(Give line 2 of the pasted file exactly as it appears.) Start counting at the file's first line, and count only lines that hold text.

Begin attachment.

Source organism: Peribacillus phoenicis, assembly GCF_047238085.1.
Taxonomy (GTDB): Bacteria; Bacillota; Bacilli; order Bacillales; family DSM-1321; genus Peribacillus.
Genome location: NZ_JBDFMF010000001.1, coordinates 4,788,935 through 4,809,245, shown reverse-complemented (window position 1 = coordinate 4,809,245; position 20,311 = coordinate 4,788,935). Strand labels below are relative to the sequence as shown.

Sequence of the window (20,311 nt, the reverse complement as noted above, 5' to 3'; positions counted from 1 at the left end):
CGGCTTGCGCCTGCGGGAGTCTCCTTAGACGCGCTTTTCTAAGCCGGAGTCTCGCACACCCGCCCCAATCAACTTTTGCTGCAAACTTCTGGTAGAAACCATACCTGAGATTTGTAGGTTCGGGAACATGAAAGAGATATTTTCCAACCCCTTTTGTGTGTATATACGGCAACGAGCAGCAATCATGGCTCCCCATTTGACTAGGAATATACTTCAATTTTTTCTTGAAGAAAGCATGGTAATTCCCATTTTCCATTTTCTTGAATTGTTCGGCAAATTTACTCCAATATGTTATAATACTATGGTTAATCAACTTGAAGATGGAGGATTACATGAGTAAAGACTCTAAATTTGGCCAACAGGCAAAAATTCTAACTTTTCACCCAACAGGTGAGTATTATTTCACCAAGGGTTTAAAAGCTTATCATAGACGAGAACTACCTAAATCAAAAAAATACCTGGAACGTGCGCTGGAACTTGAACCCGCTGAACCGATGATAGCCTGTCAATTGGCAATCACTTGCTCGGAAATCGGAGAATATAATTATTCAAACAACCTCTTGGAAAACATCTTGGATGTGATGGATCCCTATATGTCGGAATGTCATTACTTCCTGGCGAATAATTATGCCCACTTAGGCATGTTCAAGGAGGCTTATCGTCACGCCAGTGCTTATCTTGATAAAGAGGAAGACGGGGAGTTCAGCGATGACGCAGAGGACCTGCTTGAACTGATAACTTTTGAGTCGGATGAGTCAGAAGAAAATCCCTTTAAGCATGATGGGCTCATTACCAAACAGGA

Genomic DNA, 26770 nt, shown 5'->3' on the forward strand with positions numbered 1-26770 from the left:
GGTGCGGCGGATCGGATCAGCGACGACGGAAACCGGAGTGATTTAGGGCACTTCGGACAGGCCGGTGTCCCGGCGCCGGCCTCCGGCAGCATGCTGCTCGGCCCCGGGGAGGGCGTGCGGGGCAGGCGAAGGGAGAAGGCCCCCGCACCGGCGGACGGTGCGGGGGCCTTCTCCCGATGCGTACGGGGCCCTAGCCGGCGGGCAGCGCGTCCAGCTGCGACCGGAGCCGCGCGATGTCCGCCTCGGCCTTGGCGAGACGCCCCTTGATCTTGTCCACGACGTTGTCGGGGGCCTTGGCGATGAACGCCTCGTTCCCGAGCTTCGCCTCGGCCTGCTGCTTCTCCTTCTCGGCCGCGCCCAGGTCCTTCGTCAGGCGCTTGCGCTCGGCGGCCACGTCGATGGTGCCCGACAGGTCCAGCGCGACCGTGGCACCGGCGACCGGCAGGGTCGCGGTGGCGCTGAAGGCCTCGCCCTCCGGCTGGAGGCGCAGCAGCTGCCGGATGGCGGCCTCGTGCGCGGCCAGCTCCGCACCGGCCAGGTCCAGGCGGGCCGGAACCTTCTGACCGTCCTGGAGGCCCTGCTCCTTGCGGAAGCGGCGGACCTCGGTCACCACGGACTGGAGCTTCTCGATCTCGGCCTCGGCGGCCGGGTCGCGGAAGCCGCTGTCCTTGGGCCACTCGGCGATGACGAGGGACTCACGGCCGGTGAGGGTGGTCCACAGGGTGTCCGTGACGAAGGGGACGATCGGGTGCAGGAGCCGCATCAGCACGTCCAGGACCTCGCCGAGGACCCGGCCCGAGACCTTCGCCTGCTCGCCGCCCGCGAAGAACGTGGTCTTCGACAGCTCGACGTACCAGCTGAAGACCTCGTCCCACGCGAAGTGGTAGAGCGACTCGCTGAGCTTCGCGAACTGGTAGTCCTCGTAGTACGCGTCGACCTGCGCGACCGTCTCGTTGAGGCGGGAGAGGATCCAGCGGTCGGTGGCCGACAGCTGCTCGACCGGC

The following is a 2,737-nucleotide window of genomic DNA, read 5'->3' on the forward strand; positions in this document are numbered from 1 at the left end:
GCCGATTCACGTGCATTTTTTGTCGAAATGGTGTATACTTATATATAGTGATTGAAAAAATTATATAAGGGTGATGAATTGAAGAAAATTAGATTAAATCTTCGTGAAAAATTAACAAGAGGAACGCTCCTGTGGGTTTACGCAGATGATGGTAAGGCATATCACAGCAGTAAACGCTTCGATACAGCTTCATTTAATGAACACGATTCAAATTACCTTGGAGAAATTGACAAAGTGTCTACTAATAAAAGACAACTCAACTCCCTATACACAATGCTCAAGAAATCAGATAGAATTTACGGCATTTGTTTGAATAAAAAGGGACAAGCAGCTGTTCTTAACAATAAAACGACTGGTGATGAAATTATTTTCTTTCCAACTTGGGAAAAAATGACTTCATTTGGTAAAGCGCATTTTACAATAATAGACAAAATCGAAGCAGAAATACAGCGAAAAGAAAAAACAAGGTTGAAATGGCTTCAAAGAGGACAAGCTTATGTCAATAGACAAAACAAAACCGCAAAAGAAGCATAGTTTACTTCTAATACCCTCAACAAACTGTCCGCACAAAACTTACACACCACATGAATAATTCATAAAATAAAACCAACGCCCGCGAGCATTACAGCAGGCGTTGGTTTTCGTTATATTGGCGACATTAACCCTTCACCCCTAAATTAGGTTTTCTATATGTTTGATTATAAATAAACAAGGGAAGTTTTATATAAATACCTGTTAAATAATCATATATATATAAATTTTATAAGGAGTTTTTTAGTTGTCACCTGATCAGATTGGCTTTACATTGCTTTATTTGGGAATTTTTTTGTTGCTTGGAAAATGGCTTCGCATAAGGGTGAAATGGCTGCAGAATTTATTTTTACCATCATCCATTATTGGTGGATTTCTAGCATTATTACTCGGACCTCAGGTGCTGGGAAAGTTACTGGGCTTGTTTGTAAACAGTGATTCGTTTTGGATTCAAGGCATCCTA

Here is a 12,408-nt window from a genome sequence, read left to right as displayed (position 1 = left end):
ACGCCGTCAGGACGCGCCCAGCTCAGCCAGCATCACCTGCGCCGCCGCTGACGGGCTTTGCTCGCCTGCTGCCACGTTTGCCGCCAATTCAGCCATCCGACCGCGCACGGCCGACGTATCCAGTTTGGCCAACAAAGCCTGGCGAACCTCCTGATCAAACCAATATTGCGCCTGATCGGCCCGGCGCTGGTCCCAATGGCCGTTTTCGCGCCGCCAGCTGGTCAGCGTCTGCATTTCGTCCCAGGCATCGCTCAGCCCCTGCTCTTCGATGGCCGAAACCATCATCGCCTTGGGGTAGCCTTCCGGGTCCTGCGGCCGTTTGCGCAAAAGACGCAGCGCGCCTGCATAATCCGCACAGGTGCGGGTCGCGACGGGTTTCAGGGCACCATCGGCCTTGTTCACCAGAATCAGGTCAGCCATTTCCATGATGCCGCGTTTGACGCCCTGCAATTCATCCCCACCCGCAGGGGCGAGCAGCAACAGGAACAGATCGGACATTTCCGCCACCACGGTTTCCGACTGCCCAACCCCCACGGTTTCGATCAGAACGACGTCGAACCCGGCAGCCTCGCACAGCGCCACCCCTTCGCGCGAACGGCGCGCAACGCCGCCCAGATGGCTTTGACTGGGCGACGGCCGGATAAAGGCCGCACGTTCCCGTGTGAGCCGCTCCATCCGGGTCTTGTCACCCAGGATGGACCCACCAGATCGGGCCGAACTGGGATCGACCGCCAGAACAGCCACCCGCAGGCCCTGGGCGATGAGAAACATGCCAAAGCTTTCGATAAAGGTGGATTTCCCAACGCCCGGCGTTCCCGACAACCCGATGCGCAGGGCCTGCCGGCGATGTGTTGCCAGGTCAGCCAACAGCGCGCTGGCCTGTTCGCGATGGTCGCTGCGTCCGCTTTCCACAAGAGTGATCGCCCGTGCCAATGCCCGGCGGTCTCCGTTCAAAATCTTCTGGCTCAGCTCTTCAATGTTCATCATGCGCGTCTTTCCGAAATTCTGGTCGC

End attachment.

Taxonomy (GTDB): Bacteria; Bacillota; Bacilli; order Bacillales; family DSM-1321; genus Peribacillus.